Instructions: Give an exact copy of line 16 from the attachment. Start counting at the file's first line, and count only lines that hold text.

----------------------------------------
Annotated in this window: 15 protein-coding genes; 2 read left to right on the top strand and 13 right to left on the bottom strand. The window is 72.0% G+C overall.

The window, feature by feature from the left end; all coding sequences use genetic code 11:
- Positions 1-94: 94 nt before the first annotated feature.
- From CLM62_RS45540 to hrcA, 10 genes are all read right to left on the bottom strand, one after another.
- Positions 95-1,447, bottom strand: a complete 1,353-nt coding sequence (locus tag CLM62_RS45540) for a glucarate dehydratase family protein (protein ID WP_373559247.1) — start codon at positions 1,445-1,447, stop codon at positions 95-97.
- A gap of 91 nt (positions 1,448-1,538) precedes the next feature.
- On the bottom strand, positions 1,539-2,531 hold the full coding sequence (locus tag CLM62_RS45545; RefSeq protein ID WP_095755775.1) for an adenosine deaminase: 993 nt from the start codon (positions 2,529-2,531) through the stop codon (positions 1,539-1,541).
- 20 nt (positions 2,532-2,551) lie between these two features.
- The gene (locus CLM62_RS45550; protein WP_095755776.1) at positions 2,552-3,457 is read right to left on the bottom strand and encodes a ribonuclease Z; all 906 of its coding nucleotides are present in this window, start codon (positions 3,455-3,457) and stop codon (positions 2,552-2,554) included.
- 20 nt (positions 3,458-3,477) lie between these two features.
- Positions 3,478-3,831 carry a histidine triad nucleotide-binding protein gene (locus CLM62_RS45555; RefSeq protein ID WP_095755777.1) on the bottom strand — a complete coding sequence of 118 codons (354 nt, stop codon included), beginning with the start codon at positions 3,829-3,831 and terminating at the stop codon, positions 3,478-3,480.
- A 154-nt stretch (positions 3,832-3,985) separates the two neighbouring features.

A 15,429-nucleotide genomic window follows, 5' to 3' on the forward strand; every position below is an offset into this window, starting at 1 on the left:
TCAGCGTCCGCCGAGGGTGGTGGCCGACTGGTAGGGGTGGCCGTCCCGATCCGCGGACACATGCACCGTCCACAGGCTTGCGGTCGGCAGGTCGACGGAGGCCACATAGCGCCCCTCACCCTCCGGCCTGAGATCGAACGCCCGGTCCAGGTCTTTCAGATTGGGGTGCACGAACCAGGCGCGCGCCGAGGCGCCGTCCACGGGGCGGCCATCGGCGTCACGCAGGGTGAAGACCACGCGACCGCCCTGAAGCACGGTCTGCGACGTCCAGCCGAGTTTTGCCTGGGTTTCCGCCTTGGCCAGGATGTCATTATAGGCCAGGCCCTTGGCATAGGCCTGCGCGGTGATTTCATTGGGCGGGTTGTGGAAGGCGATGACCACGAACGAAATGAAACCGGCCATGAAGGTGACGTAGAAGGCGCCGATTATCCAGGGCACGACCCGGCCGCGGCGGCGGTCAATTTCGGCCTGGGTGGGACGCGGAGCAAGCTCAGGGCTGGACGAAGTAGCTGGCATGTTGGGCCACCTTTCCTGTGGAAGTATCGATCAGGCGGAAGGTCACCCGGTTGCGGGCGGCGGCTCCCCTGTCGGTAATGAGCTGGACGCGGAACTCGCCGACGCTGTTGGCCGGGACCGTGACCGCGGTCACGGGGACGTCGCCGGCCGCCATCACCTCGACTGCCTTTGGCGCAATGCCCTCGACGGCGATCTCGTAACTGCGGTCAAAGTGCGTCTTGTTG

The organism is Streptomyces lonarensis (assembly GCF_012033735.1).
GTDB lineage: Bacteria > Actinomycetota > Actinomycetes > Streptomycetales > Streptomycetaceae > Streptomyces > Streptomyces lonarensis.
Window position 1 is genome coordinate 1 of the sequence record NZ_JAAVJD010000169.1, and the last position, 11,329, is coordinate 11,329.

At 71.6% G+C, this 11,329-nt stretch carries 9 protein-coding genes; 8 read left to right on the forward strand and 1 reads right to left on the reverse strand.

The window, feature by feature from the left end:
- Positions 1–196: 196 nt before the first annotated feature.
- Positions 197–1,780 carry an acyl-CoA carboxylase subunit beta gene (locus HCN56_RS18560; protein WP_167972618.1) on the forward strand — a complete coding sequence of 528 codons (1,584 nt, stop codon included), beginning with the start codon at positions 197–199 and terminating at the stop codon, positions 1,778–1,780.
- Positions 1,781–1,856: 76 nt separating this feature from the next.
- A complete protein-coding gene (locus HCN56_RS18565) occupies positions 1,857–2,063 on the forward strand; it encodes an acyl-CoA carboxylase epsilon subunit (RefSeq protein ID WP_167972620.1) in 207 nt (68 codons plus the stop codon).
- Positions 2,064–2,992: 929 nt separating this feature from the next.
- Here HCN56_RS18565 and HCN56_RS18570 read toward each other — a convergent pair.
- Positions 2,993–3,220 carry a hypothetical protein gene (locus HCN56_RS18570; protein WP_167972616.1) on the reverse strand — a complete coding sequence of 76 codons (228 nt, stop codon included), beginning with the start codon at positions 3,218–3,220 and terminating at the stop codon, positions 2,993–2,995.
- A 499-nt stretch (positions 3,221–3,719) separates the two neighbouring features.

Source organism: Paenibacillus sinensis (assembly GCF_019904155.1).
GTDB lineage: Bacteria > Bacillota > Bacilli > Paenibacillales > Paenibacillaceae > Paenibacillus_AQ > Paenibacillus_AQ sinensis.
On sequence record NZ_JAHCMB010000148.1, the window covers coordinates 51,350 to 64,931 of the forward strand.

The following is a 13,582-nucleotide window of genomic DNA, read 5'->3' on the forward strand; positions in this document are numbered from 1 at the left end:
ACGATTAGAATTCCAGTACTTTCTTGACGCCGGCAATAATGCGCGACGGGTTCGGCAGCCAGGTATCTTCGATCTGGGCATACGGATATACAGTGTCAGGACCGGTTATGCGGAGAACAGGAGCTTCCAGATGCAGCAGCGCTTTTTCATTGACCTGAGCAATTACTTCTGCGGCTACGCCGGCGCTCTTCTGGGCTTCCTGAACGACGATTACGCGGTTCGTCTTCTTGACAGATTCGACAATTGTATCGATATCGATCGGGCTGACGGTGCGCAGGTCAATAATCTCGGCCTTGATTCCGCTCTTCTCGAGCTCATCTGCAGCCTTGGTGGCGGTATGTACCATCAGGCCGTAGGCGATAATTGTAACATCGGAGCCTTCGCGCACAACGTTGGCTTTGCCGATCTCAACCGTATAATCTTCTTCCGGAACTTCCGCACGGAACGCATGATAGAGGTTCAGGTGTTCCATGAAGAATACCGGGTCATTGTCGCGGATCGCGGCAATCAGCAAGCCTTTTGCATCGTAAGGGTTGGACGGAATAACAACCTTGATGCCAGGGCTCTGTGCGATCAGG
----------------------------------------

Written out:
GTDB lineage: Bacteria > Actinomycetota > Actinomycetes > Streptomycetales > Streptomycetaceae > Streptomyces > Streptomyces lonarensis.